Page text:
Data-Driven Decisions to Make Hybrid Work

February 9, 2024



Data-Driven Decisions to Make Hybrid Work

Data-Driven Decisions to Make Hybrid Work

Nick Bloom, Professor of Economics at Stanford University and co-Founder of and, has studied remote work for over two decades. Nick discusses fundamental data issues, sources, and collection as well as understanding macro and firm level productivity. He talks about the demise of RTO (Return To Office) efforts and the stabilization of hybrid models. Nick describes the changing attitudes and demographics of people working from home. He also shares insights about HR’s rising strategic importance as talent management increases in complexity.


[03:02] Born and educated in the UK, Nick starts off consulting and working at HM Treasury.

[03:35] On a speaking engagement in California, Nick is offered a job and returns to live long-term.

[04:42] Nick was interested in management practices early on and, as a child, experienced both parents working from home.

[05:22] One of Nick’s students is a travel agent. Their randomized WFH trial generates much interest.

[04:42] Focused on daily commuting, early WFH data only tracked fully remote or fully in the office.

[06:50] Nick begins bridging the gap and finding multiple sources as government data collection lags.

[07:35] Nick finds ways to collect reliable and more frequent data from many businesses.

[09:41] Productivity is easy enough to measure at the macro level, critical for setting interest rates.

[10:31] At the firm level, productivity is very hard to measure for many disciplines and jobs.

[11:34] Initially surprised at the pandemic’s duration and effect on WFH, Nick then visualizes the tombstone for Return To Office.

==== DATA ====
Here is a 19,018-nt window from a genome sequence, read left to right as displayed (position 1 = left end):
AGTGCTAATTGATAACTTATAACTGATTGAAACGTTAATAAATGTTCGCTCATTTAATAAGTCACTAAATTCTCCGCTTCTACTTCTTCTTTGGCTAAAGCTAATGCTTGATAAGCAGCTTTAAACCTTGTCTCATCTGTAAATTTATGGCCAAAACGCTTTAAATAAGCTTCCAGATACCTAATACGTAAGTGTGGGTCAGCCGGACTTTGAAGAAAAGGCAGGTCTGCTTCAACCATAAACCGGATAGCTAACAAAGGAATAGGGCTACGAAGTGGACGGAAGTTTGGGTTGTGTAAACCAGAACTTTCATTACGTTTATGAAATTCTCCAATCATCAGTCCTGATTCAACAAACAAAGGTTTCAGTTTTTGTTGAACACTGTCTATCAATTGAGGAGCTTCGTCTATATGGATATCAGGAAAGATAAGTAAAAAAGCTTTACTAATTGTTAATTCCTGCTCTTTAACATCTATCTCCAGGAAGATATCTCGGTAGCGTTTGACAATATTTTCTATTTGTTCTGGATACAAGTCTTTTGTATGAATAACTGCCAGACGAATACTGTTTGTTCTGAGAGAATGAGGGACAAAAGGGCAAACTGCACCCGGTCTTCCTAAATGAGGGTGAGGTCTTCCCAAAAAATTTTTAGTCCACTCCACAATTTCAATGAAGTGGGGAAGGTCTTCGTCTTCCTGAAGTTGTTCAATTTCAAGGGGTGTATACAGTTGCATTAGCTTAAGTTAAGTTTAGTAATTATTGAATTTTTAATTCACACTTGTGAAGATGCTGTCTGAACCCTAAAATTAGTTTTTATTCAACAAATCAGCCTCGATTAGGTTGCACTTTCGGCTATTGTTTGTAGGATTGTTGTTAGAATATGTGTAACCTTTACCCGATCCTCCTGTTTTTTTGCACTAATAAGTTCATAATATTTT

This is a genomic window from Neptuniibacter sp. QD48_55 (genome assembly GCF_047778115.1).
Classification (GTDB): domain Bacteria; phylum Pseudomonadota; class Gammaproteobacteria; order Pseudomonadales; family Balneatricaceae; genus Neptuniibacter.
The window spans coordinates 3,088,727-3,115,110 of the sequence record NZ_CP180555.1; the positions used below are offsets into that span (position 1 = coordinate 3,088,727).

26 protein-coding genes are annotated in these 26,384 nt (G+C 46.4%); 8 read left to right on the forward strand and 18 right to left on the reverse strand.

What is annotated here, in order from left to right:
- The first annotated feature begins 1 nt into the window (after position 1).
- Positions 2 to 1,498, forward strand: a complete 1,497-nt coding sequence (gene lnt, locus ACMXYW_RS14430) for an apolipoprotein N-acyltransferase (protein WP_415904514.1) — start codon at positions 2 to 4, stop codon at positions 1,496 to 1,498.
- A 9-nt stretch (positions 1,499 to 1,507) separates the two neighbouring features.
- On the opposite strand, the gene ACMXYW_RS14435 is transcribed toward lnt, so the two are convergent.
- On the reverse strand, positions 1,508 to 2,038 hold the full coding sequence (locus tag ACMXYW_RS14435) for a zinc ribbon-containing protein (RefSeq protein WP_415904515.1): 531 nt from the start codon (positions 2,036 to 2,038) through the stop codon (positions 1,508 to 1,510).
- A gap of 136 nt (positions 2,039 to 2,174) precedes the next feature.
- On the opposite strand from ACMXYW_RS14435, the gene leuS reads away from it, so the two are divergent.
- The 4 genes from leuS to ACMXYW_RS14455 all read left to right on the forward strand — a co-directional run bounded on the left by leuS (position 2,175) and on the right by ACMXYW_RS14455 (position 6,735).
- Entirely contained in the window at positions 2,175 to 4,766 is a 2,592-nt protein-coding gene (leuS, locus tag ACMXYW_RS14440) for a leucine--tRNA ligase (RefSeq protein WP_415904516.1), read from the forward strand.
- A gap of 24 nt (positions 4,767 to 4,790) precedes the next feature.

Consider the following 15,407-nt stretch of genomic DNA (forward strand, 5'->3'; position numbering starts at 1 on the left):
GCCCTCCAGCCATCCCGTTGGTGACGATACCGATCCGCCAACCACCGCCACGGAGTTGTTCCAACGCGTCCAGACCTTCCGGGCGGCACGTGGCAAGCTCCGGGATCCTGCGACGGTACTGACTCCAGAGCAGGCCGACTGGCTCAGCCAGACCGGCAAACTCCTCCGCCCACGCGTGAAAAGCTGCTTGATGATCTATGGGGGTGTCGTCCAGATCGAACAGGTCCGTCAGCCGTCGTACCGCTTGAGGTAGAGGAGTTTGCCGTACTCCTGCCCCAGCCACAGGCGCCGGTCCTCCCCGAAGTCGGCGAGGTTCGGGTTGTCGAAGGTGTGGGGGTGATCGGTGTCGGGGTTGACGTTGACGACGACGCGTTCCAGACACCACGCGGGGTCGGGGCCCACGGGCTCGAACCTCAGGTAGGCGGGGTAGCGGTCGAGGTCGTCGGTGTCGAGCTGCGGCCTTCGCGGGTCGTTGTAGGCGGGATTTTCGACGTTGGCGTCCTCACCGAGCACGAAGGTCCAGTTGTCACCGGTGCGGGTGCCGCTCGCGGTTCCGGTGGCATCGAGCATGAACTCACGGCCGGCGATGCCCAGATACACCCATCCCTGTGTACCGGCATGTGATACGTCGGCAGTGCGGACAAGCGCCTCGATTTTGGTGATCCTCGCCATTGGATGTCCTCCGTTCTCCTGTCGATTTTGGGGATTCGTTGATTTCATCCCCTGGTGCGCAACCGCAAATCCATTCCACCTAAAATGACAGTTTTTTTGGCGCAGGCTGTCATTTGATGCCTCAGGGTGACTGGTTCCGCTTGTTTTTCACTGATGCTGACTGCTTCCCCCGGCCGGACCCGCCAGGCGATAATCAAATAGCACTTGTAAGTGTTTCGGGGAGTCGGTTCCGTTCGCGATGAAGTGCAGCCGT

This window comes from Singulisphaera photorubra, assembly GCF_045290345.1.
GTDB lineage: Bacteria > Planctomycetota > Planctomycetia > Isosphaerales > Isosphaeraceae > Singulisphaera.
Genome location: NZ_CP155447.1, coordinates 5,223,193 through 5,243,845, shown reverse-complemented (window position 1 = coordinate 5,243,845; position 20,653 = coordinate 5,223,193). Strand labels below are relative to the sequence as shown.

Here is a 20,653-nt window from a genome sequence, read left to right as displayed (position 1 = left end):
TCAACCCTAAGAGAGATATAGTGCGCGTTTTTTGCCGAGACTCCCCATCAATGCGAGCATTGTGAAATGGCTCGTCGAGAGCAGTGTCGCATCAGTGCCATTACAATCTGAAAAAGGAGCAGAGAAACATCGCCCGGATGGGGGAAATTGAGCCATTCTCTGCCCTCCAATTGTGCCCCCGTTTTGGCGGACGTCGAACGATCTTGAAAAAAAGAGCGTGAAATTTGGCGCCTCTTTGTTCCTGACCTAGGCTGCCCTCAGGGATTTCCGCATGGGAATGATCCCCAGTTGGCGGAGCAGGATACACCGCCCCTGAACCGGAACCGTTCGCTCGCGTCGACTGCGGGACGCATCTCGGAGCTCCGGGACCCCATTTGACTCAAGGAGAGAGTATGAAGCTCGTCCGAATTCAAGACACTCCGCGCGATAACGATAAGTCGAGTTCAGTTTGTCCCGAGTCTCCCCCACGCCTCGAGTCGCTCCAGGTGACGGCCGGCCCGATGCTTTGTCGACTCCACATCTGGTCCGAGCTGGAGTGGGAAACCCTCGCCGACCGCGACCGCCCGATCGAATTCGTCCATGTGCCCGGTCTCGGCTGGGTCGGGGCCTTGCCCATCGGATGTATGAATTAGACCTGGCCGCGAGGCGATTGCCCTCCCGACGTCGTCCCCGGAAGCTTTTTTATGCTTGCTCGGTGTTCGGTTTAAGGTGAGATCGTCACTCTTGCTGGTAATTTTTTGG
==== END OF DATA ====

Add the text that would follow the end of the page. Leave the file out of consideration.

[12:35] Nick explains the inherent bias in Kastle’a data for trending upwards.

[14:01] The perception of working from home is much more positive than a decade ago.

[15:28] People working remotely are now more likely to be higher paid professionals.

[16:25] The leisure boom resulting from reduced commuting—why not play golf then?!

[17:57] With hybrid stabilizing, HR is more important to manage more complex talent dynamics.

[20:55] In-person outperforms virtual teaching for now, but Nick expects this to evolve.

[22:11] How important coordination is to improve in-office experiences and activities.

[23:34] MOOC (Massive Open Online Courses) learning is likely to improve dramatically with technology advances (e.g. new headsets).

[25:58] Why CEOs tend to have the most negative opinions about remote working.

[26:49] At all levels, most people find no change to corporate culture caused by working from home.

[27:32] A reasonable cadence of in-person connection to build and maintain culture.

[28:49] Nick was amazed hybrid stabilized so quickly.

[29:33] Top human resources pay has risen steeply recently to support new work- and talent-related developments.

[31:10] How work arrangements are best tailored for the target audience, product/service, and talent.

[32:16] IMMEDIATE ACTION TIP: Your priority should be getting your hybrid model to work. If compliance is low for four days a week in the office, try one or two days and make those a success so people feel it’s valuable time spent in the office (not on Zoom).


“Hybrid’s going to get better in the sense of more coordination, better use of space.”

“At the end of 2022, there's a little tombstone somewhere that says “Return To Office, Rest In Peace.” And since then, work from home levels have been stable.”

“I could easily see a norm being two or three days a week in the office and two, three days. The thing for me is that coordination really matters.”

“Mid-managers tend to actually be relatively positive working from home because they have houses and kids.”

“Meeting up once a month for a day or once a week for one or two days, you can really get a big boost to culture building and there are diminishing returns which is why hybrid is so popular. You just don’t need to be in all five days.”

“There's been a leisure boost. The typical professional is working from home two and a half days a week. You typically save 70 minutes a day when you work from home. If you add it up, you're looking at two, maybe three hours. And you can easily sneak in a game of golf.”

“I think now we have stabilized in hybrid. I know you occasionally read scary headlines from Elon Musk or Jamie Diamond, but in the data I'm looking at, you just don't see that.”